It is visible for miles around, yet few people know anything about it.

A quick vox pop around Bradford centre brought similar responses: "I've seen it in the distance." "Somewhere near Thornton, I think." "I've driven past it." "I don't know what it powers."

A mile or so across the moor as the crow flies from the top of Thornton Road, and you arrive at Ovenden Moor wind farm on Hollin Hill - an example of green' technology that meets the average annual domestic needs of 6,700 households and saves around 11,700 tonnes of carbon dioxide being emitted into the atmosphere.

On this exposed spot 23 turbines, each standing 32 metres high with three 16 metre fibreglass blades, are set out in two lines forming a V' shape, to make best use of the prevailing south-westerly wind.

It is a blustery stretch of land, 1,300ft above sea level, with a high average wind speed. "It is rare that there is no wind up here," says Tim Morgan, asset leader for E.ON UK Renewables, who monitor and operate the farm from their Coventry base.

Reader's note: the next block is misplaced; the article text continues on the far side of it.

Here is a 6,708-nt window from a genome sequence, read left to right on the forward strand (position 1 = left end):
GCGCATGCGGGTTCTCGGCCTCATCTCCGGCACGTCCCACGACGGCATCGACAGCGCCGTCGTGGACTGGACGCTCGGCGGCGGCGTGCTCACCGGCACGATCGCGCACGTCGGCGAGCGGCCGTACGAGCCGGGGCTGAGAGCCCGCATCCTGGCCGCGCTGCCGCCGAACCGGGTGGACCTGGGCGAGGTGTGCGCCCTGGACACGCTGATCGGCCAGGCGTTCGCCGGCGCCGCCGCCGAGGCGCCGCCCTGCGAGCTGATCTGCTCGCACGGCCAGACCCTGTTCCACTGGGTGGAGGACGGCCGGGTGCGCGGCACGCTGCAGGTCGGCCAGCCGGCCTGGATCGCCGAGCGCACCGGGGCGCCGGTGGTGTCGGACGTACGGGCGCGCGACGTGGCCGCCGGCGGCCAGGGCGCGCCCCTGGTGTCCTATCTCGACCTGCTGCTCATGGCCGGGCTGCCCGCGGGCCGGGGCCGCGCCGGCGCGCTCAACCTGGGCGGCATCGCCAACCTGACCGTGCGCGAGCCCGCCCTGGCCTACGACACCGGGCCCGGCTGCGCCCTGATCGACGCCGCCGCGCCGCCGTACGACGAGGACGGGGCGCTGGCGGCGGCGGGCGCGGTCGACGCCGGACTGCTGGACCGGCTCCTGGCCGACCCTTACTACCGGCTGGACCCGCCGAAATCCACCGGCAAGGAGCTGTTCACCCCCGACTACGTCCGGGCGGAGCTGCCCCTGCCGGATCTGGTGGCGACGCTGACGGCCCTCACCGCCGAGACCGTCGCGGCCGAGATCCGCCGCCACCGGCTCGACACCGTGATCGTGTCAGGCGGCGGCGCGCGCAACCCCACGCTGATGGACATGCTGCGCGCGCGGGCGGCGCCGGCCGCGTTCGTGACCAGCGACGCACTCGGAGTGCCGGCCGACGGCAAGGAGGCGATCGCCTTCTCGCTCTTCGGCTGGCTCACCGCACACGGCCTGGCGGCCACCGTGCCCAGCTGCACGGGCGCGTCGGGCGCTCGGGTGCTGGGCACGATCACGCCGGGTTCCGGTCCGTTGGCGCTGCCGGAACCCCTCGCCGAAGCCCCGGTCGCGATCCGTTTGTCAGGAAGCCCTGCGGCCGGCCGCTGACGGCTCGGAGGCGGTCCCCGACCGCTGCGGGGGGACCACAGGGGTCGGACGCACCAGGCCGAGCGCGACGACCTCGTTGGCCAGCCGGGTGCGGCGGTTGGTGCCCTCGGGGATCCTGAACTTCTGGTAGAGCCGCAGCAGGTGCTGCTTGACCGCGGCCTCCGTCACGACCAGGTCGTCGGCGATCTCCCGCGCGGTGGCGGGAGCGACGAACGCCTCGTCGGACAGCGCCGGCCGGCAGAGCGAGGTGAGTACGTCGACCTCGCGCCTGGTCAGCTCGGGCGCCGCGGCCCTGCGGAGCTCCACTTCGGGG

The turbines, which rotate at up to 35 revolutions per minute, start operating at a wind speed of four metres per second (one metre per second is the equivalent of 2.2mph). "This produces a small amount of electricity," says Mr Morgan. "As the wind increases the amount increases and at 13 metres per second the turbines are generating their peak output."

In very high winds the turbines, which start revolving by wind alone, are switched off to safeguard the mechanism. This usually takes place at 25 metres per second.

"They could also get damaged by a lightning strike," says Mr Morgan. "This has happened once since the wind farm opened 13 years ago. A blade was damaged and we had it repaired."

A computerised system enables the turbines to be shut down from anywhere in the country, even through a telephone line, but this does not often happen. "They are all working 95 per cent of the time," says Mr Morgan, tapping into the small console, which gives details of the wind speed at that moment, as well as operating hours on any particular day of any month. Standing among the grasses and heather, with the twittering of birds all around, the tall structures, their blades swishing through the air, appear eerie yet elegant. Occasionally, clanks can be heard, echoing throughout the hollow structure, as the mechanism holding the blades turns slightly into the wind.